NASA is commissioning a study team to start early in the Fall to examine unidentified aerial phenomena (UAPs) – that is, observations of events in the sky that cannot be identified as aircraft or known natural phenomena – from a scientific perspective.
The study will focus on identifying available data, how best to collect future data, and how NASA can use that data to move the scientific understanding of UAPs forward, the U.S. space agency said.
Unidentified phenomena in the atmosphere are of interest for both national security and air safety. Establishing which events are natural provides a key first step to identifying or mitigating such phenomena, which aligns with one of NASA’s goals to ensure the safety of aircraft. There is no evidence UAPs are extra-terrestrial in origin.
Thomas Zurbuchen, the associate administrator for science at NASA Headquarters in Washington, said: “We have access to a broad range of observations of Earth from space – and that is the lifeblood of scientific inquiry. We have the tools and team who can help us improve our understanding of the unknown. That’s the very definition of what science is. That’s what we do.”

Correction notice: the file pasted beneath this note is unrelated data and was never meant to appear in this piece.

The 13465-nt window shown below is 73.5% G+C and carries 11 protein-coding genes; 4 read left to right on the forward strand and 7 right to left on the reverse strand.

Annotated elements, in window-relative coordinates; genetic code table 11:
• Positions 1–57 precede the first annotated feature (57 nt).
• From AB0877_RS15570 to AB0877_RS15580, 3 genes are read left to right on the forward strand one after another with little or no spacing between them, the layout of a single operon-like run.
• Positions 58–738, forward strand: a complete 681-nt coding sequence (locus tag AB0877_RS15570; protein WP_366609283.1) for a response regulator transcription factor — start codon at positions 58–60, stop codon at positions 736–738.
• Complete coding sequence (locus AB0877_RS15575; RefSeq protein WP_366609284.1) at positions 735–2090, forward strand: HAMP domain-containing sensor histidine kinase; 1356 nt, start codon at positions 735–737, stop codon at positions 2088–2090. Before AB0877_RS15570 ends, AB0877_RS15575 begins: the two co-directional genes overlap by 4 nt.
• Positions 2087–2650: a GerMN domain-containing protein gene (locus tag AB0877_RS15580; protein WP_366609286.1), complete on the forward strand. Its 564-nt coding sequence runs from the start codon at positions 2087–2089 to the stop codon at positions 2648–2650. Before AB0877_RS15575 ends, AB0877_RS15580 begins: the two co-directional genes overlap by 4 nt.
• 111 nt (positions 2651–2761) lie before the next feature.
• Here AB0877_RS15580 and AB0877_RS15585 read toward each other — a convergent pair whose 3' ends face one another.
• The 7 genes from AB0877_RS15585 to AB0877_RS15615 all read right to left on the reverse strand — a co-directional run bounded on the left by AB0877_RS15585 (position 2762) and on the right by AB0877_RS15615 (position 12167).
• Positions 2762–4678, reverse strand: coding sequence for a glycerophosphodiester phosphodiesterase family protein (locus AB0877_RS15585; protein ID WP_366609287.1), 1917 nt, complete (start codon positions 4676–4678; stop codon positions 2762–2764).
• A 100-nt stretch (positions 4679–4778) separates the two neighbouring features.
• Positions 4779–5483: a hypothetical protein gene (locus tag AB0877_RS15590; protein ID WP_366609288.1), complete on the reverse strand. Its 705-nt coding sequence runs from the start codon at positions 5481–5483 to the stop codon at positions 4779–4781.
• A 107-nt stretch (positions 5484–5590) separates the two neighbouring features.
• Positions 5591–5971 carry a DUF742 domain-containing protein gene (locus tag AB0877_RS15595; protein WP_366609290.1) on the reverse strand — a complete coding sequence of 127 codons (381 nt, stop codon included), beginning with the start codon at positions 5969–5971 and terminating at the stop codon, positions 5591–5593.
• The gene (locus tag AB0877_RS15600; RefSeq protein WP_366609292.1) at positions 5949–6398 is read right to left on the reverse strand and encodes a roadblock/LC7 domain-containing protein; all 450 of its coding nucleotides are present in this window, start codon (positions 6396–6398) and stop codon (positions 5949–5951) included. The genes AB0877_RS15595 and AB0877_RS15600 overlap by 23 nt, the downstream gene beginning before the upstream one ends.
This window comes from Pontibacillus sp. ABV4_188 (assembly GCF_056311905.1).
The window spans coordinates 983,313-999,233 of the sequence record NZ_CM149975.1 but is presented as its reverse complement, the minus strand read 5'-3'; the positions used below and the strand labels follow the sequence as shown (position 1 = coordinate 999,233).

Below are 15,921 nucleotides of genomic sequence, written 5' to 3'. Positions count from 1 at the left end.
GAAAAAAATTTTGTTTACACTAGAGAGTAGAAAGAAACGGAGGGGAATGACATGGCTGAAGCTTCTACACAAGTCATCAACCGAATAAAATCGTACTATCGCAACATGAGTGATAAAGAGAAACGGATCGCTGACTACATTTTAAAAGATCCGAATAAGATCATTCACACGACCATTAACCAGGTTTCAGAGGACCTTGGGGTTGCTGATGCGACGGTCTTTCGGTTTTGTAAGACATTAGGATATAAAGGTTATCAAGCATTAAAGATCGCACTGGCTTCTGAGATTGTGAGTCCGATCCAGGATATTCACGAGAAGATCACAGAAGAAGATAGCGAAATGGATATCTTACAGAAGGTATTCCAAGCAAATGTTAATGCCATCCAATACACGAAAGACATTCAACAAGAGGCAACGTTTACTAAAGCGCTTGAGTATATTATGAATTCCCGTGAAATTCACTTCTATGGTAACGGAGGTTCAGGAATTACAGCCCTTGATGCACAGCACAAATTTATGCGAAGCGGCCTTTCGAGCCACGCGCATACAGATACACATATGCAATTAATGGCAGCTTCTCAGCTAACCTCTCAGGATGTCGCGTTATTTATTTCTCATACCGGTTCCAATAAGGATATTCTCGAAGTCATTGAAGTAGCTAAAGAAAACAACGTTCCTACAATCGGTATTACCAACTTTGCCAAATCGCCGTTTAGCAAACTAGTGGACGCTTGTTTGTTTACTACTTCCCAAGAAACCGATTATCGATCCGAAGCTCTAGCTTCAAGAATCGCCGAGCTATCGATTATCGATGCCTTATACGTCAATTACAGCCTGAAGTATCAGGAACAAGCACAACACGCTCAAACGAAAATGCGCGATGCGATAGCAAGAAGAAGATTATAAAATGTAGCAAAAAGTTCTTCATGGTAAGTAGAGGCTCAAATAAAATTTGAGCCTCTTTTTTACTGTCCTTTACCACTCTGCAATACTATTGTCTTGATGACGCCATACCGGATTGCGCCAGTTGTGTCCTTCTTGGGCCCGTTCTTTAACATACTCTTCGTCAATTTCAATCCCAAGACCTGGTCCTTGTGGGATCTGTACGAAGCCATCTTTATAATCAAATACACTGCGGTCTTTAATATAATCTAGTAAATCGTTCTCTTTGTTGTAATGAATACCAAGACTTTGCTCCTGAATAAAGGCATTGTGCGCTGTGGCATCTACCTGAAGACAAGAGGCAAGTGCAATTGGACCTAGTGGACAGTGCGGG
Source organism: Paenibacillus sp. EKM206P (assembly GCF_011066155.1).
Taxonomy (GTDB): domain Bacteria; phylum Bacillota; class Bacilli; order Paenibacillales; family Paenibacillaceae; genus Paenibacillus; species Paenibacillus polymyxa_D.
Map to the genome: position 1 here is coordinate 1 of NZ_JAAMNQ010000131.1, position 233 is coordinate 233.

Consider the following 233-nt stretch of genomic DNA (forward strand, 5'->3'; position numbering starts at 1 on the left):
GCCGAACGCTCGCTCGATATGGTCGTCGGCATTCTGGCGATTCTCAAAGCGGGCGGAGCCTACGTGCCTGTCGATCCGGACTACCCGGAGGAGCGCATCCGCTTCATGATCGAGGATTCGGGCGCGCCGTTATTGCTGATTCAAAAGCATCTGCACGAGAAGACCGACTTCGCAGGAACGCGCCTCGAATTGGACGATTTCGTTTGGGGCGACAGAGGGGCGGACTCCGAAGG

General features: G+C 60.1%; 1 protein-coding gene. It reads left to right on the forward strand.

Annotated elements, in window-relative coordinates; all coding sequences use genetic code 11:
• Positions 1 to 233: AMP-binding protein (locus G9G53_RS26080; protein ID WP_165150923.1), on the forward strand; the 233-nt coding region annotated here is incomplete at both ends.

The agency is not part of the Department of Defense’s Unidentified Aerial Phenomena Task Force or its successor, the Airborne Object Identification and Management Synchronization Group. NASA has, however, coordinated widely across the government regarding how to apply the tools of science to shed light on the nature and origin of unidentified aerial phenomena.
The independent study team will be led by astrophysicist David Spergel, who is president of the Simons Foundation in New York City.
The study is expected to take about nine months to complete.
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